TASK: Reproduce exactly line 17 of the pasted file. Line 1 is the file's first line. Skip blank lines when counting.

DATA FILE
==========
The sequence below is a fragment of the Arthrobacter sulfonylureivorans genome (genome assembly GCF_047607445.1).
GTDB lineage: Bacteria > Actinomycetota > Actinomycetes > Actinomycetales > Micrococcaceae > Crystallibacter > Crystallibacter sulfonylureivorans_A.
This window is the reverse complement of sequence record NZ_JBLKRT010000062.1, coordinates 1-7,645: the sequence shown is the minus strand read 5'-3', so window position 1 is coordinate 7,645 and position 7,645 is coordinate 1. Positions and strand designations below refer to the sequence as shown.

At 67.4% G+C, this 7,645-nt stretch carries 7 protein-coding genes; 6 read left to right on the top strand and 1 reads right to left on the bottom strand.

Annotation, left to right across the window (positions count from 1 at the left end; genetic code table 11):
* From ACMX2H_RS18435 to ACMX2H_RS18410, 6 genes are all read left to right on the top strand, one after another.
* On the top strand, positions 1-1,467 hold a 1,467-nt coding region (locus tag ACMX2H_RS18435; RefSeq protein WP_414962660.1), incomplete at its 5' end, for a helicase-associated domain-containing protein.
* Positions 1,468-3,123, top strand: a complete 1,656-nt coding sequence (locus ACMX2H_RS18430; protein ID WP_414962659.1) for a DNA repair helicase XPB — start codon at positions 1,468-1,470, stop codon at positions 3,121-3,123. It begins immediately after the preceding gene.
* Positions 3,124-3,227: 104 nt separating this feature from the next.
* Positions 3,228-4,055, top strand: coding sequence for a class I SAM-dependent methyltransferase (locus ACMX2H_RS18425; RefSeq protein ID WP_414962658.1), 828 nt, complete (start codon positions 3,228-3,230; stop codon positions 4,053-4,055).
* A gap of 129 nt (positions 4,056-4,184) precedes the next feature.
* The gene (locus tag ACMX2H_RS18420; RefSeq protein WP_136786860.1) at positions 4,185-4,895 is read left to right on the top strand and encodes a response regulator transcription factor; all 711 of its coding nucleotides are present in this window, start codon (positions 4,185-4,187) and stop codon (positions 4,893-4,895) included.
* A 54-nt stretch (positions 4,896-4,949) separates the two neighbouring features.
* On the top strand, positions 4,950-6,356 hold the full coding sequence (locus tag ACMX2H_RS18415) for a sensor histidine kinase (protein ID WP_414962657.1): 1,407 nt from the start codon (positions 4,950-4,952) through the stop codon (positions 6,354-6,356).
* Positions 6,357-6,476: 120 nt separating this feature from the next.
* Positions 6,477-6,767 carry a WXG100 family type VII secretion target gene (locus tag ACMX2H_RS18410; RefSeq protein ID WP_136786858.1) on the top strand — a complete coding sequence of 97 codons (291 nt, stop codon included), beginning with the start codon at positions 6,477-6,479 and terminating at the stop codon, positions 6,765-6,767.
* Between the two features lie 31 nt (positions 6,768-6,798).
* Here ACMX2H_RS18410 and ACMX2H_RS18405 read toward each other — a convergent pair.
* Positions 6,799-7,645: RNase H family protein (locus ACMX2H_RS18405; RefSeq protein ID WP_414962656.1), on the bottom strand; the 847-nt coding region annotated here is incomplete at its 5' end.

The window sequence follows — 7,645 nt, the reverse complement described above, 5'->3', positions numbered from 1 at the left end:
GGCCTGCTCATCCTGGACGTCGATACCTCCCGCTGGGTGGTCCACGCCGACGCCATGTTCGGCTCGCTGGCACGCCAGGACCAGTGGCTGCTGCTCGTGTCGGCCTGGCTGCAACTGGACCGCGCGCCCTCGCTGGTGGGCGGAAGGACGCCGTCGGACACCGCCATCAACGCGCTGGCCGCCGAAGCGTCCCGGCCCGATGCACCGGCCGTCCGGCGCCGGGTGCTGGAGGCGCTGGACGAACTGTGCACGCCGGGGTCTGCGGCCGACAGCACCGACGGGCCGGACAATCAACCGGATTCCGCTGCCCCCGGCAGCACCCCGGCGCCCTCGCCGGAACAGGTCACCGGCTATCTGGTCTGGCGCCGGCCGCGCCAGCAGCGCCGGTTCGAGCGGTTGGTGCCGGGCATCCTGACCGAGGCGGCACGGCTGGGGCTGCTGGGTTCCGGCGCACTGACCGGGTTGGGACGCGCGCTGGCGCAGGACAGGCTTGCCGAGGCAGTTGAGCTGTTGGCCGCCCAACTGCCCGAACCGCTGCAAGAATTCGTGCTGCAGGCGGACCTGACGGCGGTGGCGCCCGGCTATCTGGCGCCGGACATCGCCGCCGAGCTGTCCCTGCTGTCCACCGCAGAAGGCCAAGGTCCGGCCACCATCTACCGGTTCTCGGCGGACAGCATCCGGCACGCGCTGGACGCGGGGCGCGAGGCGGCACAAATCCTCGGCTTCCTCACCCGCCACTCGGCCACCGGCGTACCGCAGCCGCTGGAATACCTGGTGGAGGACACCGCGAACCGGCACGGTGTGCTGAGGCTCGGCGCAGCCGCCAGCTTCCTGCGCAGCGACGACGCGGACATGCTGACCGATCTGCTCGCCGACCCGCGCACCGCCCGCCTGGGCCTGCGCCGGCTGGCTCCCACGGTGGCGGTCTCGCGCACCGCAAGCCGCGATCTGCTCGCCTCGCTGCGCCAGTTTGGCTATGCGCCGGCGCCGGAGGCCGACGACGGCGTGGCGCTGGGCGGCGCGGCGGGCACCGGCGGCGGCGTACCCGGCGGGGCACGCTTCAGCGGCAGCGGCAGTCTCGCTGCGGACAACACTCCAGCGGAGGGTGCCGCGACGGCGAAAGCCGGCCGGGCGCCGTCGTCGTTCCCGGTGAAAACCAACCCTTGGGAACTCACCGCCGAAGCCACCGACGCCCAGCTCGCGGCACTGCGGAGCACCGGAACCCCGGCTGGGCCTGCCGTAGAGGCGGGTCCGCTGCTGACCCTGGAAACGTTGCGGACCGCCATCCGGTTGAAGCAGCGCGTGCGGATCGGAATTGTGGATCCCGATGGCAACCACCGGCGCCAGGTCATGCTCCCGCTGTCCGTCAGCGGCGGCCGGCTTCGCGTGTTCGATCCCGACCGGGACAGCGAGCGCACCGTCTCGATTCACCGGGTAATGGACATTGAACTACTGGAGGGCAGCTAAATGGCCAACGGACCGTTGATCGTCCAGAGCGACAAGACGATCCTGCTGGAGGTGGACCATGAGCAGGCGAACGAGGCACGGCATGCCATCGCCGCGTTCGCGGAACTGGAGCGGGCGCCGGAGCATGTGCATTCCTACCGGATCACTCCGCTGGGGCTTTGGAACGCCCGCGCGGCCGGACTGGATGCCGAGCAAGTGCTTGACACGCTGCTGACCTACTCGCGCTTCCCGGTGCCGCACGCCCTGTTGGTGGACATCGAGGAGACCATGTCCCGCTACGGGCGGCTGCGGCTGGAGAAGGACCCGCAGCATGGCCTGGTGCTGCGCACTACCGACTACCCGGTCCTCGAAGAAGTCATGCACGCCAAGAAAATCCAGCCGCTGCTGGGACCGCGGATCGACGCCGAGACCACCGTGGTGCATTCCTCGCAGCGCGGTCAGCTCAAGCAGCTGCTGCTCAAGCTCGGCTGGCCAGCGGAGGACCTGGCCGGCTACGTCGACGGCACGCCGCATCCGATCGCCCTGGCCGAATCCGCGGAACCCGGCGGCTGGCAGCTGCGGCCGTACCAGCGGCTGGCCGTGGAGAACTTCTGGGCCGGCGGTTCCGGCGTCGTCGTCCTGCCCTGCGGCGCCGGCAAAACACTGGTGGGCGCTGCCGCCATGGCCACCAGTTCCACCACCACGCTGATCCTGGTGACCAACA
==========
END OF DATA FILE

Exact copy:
* Between the two features lie 31 nt (positions 6,768-6,798).